Rome

Italy on 'razor's edge with EU', says Napolitano

President praises Letta, admits left-right executive tough

Italy on 'razor's edge with EU', says Napolitano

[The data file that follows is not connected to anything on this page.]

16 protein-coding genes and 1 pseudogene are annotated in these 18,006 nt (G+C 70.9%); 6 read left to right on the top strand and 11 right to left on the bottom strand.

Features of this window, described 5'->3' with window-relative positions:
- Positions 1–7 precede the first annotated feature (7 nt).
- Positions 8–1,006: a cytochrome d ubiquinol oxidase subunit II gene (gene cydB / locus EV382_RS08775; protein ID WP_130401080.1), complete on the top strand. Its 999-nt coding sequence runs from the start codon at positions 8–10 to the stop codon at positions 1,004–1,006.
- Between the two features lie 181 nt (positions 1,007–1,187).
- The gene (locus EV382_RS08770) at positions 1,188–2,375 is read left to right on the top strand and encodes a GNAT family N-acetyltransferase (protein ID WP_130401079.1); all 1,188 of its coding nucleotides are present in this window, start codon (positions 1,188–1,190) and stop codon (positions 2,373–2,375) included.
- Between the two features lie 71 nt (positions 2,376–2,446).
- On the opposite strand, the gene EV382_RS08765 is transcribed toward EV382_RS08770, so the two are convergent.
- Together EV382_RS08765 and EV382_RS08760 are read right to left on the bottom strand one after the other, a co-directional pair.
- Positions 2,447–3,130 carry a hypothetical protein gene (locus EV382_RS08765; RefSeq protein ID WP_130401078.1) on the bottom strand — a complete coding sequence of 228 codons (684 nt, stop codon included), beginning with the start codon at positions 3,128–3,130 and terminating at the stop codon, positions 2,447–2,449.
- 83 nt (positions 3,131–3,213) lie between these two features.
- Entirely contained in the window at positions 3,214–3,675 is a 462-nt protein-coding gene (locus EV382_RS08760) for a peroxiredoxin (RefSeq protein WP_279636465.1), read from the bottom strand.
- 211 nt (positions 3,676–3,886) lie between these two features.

Rome, May 16 - Italian President Giorgio Napolitano has praised Italy's main political parties for making Premier Enrico Letta's left-right government possible but warned that elements in the political class have not realised the country is on the "razor's edge". Letta's centre-left Democratic Party (PD) and ex-premier Silvio Berlusconi's People of Freedom (PdL) party formed a pact in April to end two months of political deadlock after February's general election failed to produce a clear winner. But the coalition appears fragile and there is major friction between the parties over justice, amid Berlusconi's protests that he is the victim of persecution from magistrates after his legal problems worsened recently, and over the PdL's demands that the IMU propery tax be scrapped. Napolitano said in an interview published in Rome-based daily Il Messaggero on Thursday that he saw the start of new government as "serious and serene" and that Letta was not letting himself "be intimidated by polemics or incidents along the way". But the head of state added that it was not easy for the forces within government to "live together" as "the parties do not stop reacting to events, each on their own way". He also said that: "some people don't realise that we are on the razor's edge with respect to Brussels". Letta's government is hoping to convince the European Commission to remove its excessive-deficit procedure against Italy, with it forecasting that the deficit-to-GDP ratio will be just below the permitted 3% threshold this year, at 2.9%. Letta's predecessor, Mario Monti, helped steer Italy out of the centre of the eurozone debt crisis at the helm of an emergency technocrat administration. But the country is in a long recession and is seen as vulnerable to 'contagion' from problems in other countries because of its massive public debt of over two trillion euros. Napolitano also called on the parties to have measured reactions to criminal trials, a comment that seems directed at the PdL, with their leader Berlusconi involved in a number of cases. "The fewer disordered reactions there are, the better," he said.

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